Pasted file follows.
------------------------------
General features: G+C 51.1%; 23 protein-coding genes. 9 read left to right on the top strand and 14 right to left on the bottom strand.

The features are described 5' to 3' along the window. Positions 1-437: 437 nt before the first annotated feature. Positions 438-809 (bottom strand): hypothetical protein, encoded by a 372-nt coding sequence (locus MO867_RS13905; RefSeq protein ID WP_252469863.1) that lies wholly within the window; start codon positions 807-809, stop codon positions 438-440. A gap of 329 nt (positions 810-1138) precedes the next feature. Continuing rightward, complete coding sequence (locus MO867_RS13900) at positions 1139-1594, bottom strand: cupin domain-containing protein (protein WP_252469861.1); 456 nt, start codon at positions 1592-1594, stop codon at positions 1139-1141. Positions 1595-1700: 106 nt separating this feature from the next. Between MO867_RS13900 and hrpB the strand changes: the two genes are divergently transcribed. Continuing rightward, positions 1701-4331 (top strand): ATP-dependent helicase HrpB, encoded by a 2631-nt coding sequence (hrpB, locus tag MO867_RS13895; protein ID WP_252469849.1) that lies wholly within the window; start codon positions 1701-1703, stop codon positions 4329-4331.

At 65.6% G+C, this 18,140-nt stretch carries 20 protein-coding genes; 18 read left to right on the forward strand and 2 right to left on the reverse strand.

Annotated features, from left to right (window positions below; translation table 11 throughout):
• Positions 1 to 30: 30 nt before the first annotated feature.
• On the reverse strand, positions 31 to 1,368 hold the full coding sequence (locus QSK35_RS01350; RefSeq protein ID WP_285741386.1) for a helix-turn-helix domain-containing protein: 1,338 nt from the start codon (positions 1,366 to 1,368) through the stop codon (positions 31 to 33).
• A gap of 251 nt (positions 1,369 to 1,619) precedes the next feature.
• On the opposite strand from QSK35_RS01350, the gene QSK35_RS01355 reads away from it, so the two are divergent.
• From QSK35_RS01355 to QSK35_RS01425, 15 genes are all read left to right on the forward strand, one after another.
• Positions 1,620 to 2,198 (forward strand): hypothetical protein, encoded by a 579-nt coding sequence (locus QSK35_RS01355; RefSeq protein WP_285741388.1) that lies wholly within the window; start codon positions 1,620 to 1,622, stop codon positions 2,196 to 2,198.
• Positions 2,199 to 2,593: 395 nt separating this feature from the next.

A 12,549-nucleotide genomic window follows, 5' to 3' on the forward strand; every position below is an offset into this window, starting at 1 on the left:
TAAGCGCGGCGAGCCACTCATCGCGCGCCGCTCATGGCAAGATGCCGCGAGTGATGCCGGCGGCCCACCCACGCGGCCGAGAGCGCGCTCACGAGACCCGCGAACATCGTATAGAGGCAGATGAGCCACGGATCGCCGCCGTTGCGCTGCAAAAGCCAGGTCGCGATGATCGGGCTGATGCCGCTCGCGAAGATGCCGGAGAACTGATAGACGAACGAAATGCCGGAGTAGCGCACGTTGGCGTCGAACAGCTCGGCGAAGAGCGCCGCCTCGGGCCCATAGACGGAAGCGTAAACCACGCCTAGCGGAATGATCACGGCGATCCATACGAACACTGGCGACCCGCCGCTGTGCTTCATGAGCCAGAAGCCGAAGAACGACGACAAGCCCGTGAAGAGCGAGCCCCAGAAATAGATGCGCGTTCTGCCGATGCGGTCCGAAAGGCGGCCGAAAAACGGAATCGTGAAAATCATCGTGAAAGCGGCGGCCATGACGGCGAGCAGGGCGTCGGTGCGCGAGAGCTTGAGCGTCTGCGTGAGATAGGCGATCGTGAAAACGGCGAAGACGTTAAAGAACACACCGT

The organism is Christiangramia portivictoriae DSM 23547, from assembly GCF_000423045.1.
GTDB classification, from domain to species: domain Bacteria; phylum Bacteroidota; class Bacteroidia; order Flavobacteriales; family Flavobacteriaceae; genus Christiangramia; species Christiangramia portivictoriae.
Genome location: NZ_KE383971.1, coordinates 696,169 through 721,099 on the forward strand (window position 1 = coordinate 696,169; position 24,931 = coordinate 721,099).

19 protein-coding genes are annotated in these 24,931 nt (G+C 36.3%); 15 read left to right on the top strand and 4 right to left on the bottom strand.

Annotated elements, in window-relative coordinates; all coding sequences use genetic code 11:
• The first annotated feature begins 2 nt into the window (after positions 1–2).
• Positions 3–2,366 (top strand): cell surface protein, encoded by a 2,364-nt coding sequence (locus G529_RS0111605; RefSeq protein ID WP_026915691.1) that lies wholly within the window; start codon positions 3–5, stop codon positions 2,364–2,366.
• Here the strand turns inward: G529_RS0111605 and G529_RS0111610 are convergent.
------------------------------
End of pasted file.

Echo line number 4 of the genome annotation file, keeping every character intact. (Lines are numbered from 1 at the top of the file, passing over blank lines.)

Annotated features, from left to right (window positions below; translation table 11 throughout):